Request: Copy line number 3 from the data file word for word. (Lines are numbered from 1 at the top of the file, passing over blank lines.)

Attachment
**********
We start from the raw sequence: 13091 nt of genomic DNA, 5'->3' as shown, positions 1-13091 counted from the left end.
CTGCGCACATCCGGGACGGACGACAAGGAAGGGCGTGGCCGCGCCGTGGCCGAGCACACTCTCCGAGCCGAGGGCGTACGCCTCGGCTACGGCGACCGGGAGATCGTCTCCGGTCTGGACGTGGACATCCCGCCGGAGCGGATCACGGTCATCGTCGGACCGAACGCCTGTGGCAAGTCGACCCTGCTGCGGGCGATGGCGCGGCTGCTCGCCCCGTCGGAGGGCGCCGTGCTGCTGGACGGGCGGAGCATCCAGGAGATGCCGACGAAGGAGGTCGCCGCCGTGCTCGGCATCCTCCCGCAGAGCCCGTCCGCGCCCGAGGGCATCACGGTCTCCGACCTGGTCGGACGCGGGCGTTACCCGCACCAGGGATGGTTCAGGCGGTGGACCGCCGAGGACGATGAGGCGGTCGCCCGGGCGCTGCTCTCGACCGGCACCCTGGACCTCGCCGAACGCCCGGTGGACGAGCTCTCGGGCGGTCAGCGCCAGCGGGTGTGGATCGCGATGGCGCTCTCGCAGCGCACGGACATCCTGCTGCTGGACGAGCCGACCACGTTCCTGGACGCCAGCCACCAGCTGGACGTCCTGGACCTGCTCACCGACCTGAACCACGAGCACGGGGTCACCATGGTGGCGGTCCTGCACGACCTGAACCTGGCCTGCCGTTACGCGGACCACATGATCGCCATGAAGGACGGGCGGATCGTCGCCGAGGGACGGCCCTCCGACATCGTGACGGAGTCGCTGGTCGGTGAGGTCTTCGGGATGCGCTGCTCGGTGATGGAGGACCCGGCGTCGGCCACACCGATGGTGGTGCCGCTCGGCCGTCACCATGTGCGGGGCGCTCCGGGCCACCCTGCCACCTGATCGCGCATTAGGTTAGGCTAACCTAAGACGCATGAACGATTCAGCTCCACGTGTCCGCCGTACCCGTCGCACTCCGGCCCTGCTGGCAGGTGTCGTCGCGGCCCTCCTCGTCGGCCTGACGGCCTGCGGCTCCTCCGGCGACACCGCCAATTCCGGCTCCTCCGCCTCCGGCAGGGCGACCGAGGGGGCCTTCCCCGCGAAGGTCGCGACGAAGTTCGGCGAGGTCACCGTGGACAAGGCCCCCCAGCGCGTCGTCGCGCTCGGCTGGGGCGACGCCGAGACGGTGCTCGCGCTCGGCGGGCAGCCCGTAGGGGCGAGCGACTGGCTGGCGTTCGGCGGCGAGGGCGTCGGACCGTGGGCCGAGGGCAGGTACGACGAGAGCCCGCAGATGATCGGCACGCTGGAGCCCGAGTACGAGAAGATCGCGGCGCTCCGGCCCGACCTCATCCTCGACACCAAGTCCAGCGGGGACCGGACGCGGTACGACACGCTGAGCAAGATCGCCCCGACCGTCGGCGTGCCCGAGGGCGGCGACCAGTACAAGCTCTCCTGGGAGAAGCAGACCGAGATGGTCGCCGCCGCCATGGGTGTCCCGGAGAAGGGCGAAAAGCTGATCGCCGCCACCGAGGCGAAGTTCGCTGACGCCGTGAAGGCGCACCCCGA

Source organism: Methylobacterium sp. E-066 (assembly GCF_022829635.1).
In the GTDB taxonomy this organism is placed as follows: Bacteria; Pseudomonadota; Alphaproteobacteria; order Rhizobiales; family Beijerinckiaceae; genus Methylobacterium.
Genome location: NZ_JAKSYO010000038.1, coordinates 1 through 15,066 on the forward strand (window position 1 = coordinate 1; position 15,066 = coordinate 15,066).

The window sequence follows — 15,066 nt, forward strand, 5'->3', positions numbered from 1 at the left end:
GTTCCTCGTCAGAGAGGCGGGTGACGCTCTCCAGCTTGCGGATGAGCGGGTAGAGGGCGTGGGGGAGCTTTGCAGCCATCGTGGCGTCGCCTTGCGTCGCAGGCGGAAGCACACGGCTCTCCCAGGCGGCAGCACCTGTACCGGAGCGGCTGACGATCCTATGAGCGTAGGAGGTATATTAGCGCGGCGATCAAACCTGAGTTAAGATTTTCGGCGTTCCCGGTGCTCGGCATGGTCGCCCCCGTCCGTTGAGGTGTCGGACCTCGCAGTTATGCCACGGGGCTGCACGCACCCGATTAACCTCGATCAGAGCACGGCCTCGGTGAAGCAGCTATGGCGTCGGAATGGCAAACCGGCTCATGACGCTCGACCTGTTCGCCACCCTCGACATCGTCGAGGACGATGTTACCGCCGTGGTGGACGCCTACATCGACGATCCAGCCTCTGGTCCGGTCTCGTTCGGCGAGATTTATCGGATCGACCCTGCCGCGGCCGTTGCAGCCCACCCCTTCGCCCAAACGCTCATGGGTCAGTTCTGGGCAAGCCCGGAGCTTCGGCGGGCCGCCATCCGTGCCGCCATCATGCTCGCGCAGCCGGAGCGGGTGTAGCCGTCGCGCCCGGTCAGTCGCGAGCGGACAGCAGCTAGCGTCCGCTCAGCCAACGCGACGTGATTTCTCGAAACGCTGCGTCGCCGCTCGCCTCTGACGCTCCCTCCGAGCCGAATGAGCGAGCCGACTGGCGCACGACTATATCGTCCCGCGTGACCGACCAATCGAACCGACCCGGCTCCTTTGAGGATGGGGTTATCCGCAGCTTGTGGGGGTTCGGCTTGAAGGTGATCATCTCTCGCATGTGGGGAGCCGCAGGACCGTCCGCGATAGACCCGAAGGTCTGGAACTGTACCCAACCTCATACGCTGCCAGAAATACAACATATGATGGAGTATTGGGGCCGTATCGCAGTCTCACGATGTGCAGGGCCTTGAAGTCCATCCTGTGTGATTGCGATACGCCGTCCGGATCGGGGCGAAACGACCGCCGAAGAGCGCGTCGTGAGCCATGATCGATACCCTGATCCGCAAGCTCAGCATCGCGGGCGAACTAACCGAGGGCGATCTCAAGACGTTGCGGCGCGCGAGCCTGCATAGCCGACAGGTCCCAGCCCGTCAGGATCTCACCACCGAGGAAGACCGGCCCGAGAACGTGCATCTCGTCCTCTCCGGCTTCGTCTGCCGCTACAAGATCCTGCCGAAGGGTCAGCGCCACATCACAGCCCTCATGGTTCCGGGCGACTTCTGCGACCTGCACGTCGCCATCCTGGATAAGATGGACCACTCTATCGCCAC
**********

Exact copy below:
Source organism: Methylobacterium sp. E-066 (assembly GCF_022829635.1).